- Demand for the Deskpro computer at Best Buy is 1,000 units per month. Best Buy incurs a fixed order placement, transportation, and receiving cost of $4,000 each time an order is placed. Each computer costs Best Buy $500 and the retailer has an annual holding cost of 20 percent.

DSCh

= 1,000 x 12 = 12,000

= $4,000

= $500

= 0.2

hC

Example: Economic Order Quantity- Example 10-1

D = 12,000S = 4,000 C = 500h = 0.2

Q*

= sqrt((2DS)/(hC))

= sqrt((2 x 12,000 x 4,000)/(0.2 x 500))

= 980

Example: Economic Order Quantity

- Example 10-1

Order frequency

= D/Q

D = 12,000S = 4,000 C = 500h = 0.2Q* = 980

= 12,000 / 980 = 12.24

Cycle inventory

= Q/2

= 980 / 2 = 490

Average flow time

= Q/(2D)

= 980 / (2 x 12,000) = 0.041

Example: Economic Order Quantity

- Example 10-1

D = 12,000S = 4,000 C = 500h = 0.2Q* = 980

Annual ordering and holding cost

= (D/Q*)S + (Q*/2)hC

= $48,990 + $48,990= $97,980

What if Q = 1,000

cost = $98,000

What if Q = 900

cost = $98,333

cost = $250,000

What if Q = 200

hC

Key Points from EOQ Model- Total ordering and holding costs are relatively stable around the economic order quantity
- If demand increases by a factor k, the optimal lot size increases by a factor k
- To reduce the optimal lot size by a factor of k, the fixed order cost S must be reduced by a factor k2

Example: Economic Order Quantity

- Example 10-2
- The store manager at Best Buy would like to reduce the optimal lot size from 980 to 200. For this lot size reduction to be optimal, the store manager wants to evaluate how much the order cost per lot should be reduced (currently $4,000)

Q* = sqrt((2DS)/(hC))

200 = sqrt((2 x 12,000 x S)/(0.2x 500))

S = (hC(Q*)2)/2D

= (0.2 x 500 x 2002)/(2 x 12,000) = $166.7

Example: Economic Order Quantity

- How can the store manager reduce the fixed ordering cost?
- Aggregate multiple products in a single order
- Can possibly combine shipments of different products from the same supplier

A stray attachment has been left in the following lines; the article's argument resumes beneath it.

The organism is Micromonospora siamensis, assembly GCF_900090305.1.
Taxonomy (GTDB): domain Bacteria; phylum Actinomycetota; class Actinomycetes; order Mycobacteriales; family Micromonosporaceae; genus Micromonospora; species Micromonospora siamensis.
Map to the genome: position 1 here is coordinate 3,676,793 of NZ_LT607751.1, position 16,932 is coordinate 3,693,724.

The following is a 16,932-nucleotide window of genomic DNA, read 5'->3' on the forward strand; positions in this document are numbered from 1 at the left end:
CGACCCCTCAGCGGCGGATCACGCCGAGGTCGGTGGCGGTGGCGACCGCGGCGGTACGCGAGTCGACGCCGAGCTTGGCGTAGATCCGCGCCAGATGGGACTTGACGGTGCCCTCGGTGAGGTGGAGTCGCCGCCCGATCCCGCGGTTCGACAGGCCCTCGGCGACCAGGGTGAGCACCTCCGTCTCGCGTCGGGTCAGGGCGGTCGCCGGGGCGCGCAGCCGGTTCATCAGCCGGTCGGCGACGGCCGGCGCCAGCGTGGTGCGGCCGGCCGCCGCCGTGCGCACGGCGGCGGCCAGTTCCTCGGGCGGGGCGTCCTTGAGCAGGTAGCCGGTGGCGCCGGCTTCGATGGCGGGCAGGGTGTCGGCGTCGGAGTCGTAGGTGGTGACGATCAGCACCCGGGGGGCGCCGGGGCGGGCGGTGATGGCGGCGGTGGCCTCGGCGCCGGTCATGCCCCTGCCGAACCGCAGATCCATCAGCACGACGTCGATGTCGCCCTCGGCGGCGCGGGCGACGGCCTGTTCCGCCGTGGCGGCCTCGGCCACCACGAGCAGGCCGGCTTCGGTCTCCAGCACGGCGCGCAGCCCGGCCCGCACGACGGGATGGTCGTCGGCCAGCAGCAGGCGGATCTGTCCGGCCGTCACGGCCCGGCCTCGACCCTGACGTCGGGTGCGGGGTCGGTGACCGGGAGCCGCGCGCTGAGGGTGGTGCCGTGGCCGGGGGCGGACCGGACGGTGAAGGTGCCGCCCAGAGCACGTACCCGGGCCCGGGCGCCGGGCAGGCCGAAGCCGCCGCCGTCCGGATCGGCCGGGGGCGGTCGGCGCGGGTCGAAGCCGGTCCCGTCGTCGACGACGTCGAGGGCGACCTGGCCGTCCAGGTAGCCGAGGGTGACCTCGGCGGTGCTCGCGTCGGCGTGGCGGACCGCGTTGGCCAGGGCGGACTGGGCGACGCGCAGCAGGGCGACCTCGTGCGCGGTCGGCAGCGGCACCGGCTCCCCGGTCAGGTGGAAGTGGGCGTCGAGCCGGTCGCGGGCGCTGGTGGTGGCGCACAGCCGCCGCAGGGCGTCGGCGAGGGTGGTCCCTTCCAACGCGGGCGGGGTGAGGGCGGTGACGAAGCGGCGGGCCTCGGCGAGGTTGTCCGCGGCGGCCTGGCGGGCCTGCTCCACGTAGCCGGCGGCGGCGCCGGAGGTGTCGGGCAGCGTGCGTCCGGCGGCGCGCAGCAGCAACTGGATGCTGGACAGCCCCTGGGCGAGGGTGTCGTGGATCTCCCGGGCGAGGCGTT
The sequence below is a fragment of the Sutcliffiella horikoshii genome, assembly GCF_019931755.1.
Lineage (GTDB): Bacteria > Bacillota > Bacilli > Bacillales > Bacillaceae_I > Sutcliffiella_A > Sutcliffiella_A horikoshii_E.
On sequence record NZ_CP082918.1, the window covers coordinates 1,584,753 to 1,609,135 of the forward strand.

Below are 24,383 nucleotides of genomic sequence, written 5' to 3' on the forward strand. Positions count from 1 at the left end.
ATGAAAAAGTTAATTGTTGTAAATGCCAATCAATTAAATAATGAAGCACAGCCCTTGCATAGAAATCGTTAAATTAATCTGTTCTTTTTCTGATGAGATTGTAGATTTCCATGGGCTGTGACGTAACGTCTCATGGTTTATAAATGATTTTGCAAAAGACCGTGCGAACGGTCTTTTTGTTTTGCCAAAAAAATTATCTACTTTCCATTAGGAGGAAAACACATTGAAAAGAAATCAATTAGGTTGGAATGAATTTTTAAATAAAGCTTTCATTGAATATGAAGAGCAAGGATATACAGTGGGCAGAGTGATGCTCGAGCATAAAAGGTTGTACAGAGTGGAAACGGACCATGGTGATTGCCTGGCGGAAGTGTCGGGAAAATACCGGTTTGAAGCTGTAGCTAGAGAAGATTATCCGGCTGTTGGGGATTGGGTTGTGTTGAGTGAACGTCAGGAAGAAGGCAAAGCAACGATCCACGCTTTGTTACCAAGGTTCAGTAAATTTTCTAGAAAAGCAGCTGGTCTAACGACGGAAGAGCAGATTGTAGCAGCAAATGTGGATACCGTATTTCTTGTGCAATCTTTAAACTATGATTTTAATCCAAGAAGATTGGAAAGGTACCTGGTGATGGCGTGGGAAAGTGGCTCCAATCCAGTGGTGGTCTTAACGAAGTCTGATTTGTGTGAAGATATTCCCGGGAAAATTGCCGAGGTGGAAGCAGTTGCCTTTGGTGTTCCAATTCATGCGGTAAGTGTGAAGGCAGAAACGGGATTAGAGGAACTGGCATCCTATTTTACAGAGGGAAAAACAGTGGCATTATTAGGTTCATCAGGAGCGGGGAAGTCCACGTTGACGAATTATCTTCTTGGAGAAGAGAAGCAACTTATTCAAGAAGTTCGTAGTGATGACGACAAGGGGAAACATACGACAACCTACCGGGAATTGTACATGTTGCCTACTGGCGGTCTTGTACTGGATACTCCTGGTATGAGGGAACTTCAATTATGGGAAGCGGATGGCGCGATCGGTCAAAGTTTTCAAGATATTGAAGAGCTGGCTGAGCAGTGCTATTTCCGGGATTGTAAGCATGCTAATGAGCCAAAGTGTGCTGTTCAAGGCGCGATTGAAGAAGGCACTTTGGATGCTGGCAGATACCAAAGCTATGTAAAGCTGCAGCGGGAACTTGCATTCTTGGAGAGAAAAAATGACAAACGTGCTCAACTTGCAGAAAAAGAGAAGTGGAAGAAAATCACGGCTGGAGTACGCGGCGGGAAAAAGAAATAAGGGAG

- Can also have a single delivery coming from multiple suppliers

Aggregating Multiple Products in a Single Order

- Example 10-1 (continued)
- Assume Best Buy sells 4 different models of Deskpro each with demand of 1,000 units per month (all costs are same)
- 4 single orders
- Q* for each model equals 980
- Annual order and holding cost equal 97,980 x 4 = $391,920
- 1 aggregate order
- D = 12,000 x 4 = 48,000
- Q* = sqrt((2 x 48,000 x 4,000)/(0.2 x 500)) = 1,960 (= 490 for each model)
- Annual order and holding cost = (D/Q)S + (Q/2)hC= ((48,000/1,960) x 4,000) + (1,960/2) x 0.2 x 500 = $244,918

Lot Sizing with Multiple Products or Customers

- Ordering cost has two components
- Common (to all products)
- Individual (to each product)
- Example
- It is cheaper for Wal-Mart to receive a truck containing a single product than a truck containing many different products
- Inventory and restocking effort is much less for a single product

Lot Sizing with Multiple Products or Customers

- Multiple products
- Independent orders
- No aggregation: Each product ordered separately
- Joint order of all products
- Complete aggregation: All products delivered on each truck
- Joint order of a subset of products
- Tailored aggregation: Selected subsets of products on each truck

1

2

3

1

2

3

1

2

3

1

2

3

1

1

2

1

2

3

Which option will likely have the lowest cost?